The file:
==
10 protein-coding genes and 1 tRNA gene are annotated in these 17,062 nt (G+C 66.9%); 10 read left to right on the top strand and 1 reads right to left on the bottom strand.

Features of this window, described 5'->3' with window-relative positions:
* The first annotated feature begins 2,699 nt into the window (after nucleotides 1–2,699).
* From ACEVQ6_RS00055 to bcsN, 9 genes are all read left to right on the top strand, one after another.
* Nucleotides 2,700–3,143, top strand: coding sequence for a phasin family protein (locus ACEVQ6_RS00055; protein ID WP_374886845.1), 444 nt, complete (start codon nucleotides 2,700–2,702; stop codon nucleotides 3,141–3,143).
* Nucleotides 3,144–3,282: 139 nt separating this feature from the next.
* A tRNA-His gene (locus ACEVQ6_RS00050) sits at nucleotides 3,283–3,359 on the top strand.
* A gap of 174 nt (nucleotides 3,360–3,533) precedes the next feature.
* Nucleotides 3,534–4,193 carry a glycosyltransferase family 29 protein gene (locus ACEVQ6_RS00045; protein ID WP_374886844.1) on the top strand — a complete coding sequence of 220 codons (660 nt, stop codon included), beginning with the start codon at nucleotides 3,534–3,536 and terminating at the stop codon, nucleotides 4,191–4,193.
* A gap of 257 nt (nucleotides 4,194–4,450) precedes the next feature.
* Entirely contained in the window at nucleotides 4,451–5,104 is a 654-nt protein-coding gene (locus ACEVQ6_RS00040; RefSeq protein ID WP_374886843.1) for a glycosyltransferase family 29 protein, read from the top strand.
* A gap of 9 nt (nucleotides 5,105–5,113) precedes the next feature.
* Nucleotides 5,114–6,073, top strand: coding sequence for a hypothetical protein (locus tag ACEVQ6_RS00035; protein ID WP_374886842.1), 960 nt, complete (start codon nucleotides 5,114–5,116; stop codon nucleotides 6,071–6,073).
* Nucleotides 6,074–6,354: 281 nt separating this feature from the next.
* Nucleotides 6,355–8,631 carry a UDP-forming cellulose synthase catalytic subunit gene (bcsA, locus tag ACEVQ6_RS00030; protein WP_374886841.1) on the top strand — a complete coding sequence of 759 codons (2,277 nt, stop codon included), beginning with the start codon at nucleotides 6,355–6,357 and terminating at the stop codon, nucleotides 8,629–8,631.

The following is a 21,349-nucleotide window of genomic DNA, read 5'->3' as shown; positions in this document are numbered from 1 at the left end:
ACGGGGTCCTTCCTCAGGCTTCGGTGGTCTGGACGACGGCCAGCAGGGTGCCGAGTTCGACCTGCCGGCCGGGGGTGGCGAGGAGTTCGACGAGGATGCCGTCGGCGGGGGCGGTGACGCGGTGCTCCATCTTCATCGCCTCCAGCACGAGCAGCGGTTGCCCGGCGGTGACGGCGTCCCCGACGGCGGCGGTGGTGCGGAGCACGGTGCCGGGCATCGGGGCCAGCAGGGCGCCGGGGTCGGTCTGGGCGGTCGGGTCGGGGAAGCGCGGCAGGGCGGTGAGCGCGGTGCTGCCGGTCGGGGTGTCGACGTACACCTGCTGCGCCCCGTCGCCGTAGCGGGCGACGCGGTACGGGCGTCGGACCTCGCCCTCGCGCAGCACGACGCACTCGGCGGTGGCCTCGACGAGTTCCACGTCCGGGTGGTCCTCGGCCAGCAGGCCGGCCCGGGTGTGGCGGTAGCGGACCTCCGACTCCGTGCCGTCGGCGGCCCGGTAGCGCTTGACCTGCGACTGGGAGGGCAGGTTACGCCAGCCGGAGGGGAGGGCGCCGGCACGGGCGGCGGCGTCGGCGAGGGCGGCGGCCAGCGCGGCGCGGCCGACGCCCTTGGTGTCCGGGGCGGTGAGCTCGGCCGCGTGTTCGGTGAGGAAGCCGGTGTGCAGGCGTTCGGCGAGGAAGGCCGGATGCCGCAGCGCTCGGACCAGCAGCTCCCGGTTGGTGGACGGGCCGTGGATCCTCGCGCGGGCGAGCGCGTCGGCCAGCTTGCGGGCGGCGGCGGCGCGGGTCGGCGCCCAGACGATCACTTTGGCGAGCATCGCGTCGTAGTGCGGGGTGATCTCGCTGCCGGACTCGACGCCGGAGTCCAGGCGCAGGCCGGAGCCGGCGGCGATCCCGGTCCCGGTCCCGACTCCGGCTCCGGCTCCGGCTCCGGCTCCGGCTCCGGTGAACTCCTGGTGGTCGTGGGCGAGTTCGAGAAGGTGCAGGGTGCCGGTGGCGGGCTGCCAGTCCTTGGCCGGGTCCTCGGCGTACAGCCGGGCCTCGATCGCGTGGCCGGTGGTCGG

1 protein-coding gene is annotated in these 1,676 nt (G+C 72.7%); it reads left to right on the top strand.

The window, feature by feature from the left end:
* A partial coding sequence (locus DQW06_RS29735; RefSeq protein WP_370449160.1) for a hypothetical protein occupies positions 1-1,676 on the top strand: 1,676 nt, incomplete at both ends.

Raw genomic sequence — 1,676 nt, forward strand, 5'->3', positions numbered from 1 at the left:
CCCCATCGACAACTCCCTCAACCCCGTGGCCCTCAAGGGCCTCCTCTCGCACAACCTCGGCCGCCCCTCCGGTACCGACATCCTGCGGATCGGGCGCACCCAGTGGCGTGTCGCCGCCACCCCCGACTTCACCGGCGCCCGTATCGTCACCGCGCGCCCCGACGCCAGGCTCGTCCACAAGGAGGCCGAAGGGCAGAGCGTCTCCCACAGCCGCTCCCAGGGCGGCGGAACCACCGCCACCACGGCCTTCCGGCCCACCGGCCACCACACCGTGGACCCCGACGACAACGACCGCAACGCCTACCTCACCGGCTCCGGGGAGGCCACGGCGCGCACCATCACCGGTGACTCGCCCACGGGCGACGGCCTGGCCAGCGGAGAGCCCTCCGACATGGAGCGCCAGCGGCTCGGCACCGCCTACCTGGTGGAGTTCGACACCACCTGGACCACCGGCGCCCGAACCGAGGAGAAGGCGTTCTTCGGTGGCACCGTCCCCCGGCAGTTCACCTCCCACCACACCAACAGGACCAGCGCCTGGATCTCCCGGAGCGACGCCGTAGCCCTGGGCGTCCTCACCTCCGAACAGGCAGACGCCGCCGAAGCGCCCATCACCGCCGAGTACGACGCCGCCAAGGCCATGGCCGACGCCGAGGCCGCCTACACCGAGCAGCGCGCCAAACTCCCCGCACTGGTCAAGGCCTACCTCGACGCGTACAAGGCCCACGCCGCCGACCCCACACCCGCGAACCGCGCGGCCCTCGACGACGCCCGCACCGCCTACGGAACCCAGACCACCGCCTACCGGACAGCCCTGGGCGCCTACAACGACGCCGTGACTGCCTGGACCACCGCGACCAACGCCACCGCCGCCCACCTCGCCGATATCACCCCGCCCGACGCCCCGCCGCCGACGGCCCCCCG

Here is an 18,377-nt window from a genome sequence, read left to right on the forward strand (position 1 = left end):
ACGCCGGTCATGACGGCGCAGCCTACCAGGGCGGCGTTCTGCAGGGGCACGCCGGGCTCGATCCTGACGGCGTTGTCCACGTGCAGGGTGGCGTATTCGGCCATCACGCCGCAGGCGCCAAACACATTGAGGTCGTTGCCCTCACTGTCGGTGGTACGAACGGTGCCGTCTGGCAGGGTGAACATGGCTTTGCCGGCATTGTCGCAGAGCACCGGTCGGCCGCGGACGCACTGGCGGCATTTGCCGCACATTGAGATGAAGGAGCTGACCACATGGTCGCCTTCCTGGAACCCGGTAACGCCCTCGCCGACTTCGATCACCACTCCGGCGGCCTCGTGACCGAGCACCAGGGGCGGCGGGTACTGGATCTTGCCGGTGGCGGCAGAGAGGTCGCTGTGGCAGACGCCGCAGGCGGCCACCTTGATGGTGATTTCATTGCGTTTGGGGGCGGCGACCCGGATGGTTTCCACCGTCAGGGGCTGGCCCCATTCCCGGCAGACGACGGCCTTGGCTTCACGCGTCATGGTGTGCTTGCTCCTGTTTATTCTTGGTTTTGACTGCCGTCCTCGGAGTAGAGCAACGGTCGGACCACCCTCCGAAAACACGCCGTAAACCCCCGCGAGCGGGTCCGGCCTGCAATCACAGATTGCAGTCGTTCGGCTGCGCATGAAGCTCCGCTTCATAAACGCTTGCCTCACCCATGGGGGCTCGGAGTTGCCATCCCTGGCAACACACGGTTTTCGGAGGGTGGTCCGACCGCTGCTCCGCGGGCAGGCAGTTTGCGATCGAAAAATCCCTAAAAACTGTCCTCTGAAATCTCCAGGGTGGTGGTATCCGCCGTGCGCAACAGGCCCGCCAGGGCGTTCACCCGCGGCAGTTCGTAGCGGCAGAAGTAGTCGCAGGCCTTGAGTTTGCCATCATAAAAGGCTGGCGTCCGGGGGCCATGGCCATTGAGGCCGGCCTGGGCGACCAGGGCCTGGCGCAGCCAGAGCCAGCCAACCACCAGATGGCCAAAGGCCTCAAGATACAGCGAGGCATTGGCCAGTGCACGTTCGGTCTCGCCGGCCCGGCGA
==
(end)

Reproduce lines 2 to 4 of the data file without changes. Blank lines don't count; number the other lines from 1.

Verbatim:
Features of this window, described 5'->3' with window-relative positions:
* The first annotated feature begins 2,699 nt into the window (after nucleotides 1–2,699).
* From ACEVQ6_RS00055 to bcsN, 9 genes are all read left to right on the top strand, one after another.